Brain and Body

94 Percent of Leukemia Patients Saw Symptoms Immediately Disappear with T-Cell Treatment

February 17, 2016 | Kelly Tatera

A white blood cell known as a macrophage attacks a tumor cell in immunotherapy
Photo credit: Susan Arnold/Wikipedia

This level of success was “unprecedented” and “really a revolution,” experts say.

Researchers have unveiled a potential new weapon for the fight against cancer — cancer patients’ own immune cells. In an initial round of clinical trials, specialized white blood cells called T-cells were engineered to target specific types of blood cancers. Scientists say these experimental trials have had “extraordinary results.”.

In one trial, the symptoms of 94 percent of patients with acute lymphoblastic leukemia completely disappeared. The response rates were above 80 percent for patients with other types of blood cancer, and more than half of the patients experienced complete remission. The trial with the 94 percent success rate involved 35 patients, and the blood cancer study with 80 percent response rates involved 40 participants.

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"This is unprecedented in medicine, to be honest, to get response rates in this range in these very advanced patients," Stanley Riddell, an immunotherapy researcher at Fred Hutchinson Cancer Research Centre in Seattle, explained at the American Association for the Advancement for Science conference, as The Guardian reports.

T-cells are white blood cells whose job is to detect abnormal or foreign cells, like cancerous ones, and then attach themselves to the foreign invaders to alert the rest of the immune system that they need to be attacked.

However, sometimes this natural immune response isn’t aggressive enough to battle the rapidly-growing cancer tumors. Just like us, the T-cells get tired after working hard, and sometimes the foreign invaders learn to trick them and dodge the immune system. This is where immunotherapy can help out.

First, scientists extract the T-cells from the blood and reprogram them with receptors that will aggressively target a specific cancer cell. Once the newly-equipped T-cells are sent back into the body, they regenerate to build up an army of immune cells ready to take on cancer.

Immunotherapy has been around for decades, but only recently have scientists started testing the T-cell therapy in humans. Since the treatment is still in the experimental stage, the scientists are only conducting the research on patients who are no longer responding to other cancer treatments and only have a few months to live.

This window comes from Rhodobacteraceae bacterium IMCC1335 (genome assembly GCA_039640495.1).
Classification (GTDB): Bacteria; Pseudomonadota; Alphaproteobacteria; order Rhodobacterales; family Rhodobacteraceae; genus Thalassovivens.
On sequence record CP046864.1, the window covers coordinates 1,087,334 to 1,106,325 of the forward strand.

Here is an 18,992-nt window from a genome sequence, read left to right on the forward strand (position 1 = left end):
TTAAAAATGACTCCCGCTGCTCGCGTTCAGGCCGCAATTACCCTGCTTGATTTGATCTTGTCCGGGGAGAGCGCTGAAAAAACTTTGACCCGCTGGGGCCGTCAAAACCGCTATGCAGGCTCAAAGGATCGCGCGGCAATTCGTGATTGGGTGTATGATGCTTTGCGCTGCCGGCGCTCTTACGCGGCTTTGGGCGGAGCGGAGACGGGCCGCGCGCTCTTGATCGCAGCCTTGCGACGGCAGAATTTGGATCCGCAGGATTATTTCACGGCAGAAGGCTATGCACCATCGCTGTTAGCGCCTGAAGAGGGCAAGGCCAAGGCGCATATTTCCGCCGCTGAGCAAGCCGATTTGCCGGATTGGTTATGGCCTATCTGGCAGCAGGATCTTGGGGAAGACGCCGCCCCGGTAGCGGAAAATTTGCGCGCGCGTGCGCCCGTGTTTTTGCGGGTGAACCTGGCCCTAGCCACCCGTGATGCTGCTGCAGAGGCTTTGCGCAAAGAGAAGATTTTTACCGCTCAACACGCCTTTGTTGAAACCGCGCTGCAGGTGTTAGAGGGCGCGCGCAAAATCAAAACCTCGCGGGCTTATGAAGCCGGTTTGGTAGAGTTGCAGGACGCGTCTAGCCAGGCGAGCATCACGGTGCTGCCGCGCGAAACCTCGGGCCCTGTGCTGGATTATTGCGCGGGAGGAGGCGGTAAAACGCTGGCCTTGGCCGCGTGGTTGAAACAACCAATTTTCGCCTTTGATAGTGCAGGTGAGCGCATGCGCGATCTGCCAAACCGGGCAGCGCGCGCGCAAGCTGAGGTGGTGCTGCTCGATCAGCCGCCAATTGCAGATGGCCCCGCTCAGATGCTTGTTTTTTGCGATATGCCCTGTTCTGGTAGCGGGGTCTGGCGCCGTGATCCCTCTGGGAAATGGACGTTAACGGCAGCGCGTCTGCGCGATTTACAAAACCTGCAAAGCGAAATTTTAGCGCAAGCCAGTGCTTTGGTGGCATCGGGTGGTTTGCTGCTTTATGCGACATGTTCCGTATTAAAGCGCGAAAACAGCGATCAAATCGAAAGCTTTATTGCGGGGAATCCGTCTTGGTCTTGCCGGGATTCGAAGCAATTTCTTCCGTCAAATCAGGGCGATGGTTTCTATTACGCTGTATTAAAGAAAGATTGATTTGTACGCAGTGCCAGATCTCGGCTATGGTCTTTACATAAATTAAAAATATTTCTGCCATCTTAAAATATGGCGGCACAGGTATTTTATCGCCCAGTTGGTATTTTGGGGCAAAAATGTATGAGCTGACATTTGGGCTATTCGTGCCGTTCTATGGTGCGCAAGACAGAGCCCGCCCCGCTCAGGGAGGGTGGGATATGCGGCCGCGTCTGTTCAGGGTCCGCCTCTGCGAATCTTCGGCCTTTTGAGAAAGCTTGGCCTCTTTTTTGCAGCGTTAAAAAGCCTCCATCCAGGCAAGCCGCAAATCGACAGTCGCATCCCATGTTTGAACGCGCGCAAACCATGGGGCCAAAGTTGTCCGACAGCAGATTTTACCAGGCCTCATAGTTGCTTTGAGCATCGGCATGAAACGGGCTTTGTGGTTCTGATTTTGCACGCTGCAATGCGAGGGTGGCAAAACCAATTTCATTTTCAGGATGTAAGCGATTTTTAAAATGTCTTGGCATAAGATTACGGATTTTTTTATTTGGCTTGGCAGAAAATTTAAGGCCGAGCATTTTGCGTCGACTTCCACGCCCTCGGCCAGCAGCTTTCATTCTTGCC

"In the laboratory and in clinical trials, we are seeing dramatic responses in patients with tumours that are resistant to conventional high-dose chemotherapy," Riddell said in a statement. "The merging of gene therapy, synthetic biology and cell biology is providing new treatment options for patients with refractory malignancies and represents a novel class of therapeutics with the potential to transform cancer care."

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The results are just now being peer-reviewed, so before getting too excited, there’s still an important step in the process that has yet to be completed. Additionally, despite the promising results, the treatment will likely only be used for the most extreme cases due to the severe potential side effects — 20 patients suffered symptoms of fever, hypotension, and neurotoxicity during the trials, and two patients died.

"Much like chemotherapy and radiotherapy, it’s not going to be a save-all," said Riddell. "These are in patients that have failed everything. Most of the patients in our trial would be projected to have two to five months to live ... [But] I think immunotherapy has finally made it to a pillar of cancer therapy."

An Italian cancer researcher, Chiara Bonini, also spoke at the conference and had promising things to say about the treatment: "This is really a revolution," she said, according to The Guardian. "T-cells are a living drug, and in particular they have the potential to persist in our body for our whole lives ... Imagine translating this to cancer immunotherapy, to have memory T-cells that remember the cancer and are ready for it when it comes back."

The next step is to figure out how to apply this T-cell treatment to other types of cancer instead of just blood cancers. It will also be important for the researchers to track how long patients stay in remission following the treatment in order to better understand it.

Since the peer-review still has yet to be completed, it will be exciting to see how it all pans out. Hopefully this new T-cell treatment will restore terminally-ill cancer patients with a glimmer of hope.

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